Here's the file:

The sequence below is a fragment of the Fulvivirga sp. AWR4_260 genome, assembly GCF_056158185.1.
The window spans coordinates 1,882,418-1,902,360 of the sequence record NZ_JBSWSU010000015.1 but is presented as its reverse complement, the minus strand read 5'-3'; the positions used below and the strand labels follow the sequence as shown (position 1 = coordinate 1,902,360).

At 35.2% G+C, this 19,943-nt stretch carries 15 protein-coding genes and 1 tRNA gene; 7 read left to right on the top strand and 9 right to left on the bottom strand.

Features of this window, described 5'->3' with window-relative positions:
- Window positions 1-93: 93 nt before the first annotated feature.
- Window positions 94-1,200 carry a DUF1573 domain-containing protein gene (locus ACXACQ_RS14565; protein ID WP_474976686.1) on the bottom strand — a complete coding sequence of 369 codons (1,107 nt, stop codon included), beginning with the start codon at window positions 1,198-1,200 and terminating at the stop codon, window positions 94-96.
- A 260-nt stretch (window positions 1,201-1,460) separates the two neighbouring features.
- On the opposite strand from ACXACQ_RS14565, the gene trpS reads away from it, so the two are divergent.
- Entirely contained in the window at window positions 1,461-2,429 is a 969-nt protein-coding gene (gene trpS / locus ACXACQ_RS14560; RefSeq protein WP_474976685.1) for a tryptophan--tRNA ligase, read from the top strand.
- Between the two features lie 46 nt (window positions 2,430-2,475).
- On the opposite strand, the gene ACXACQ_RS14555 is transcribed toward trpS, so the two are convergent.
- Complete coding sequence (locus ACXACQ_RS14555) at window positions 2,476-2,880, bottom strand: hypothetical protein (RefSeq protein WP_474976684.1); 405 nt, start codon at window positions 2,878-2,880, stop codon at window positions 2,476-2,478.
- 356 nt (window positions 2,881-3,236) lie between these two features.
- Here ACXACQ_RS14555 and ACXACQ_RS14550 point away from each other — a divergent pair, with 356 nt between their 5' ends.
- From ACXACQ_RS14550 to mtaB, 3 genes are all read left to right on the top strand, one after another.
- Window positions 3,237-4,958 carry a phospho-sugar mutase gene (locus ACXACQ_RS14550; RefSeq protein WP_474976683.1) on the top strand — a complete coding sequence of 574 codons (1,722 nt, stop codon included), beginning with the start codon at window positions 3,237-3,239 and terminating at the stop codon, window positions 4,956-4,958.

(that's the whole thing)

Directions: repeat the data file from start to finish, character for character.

The sequence below is a fragment of the Fulvivirga sp. AWR4_260 genome, assembly GCF_056158185.1.
The window spans coordinates 1,882,418-1,902,360 of the sequence record NZ_JBSWSU010000015.1 but is presented as its reverse complement, the minus strand read 5'-3'; the positions used below and the strand labels follow the sequence as shown (position 1 = coordinate 1,902,360).

At 35.2% G+C, this 19,943-nt stretch carries 15 protein-coding genes and 1 tRNA gene; 7 read left to right on the top strand and 9 right to left on the bottom strand.

Features of this window, described 5'->3' with window-relative positions:
- Window positions 1-93: 93 nt before the first annotated feature.
- Window positions 94-1,200 carry a DUF1573 domain-containing protein gene (locus ACXACQ_RS14565; protein ID WP_474976686.1) on the bottom strand — a complete coding sequence of 369 codons (1,107 nt, stop codon included), beginning with the start codon at window positions 1,198-1,200 and terminating at the stop codon, window positions 94-96.
- A 260-nt stretch (window positions 1,201-1,460) separates the two neighbouring features.
- On the opposite strand from ACXACQ_RS14565, the gene trpS reads away from it, so the two are divergent.
- Entirely contained in the window at window positions 1,461-2,429 is a 969-nt protein-coding gene (gene trpS / locus ACXACQ_RS14560; RefSeq protein WP_474976685.1) for a tryptophan--tRNA ligase, read from the top strand.
- Between the two features lie 46 nt (window positions 2,430-2,475).
- On the opposite strand, the gene ACXACQ_RS14555 is transcribed toward trpS, so the two are convergent.
- Complete coding sequence (locus ACXACQ_RS14555) at window positions 2,476-2,880, bottom strand: hypothetical protein (RefSeq protein WP_474976684.1); 405 nt, start codon at window positions 2,878-2,880, stop codon at window positions 2,476-2,478.
- 356 nt (window positions 2,881-3,236) lie between these two features.
- Here ACXACQ_RS14555 and ACXACQ_RS14550 point away from each other — a divergent pair, with 356 nt between their 5' ends.
- From ACXACQ_RS14550 to mtaB, 3 genes are all read left to right on the top strand, one after another.
- Window positions 3,237-4,958 carry a phospho-sugar mutase gene (locus ACXACQ_RS14550; RefSeq protein WP_474976683.1) on the top strand — a complete coding sequence of 574 codons (1,722 nt, stop codon included), beginning with the start codon at window positions 3,237-3,239 and terminating at the stop codon, window positions 4,956-4,958.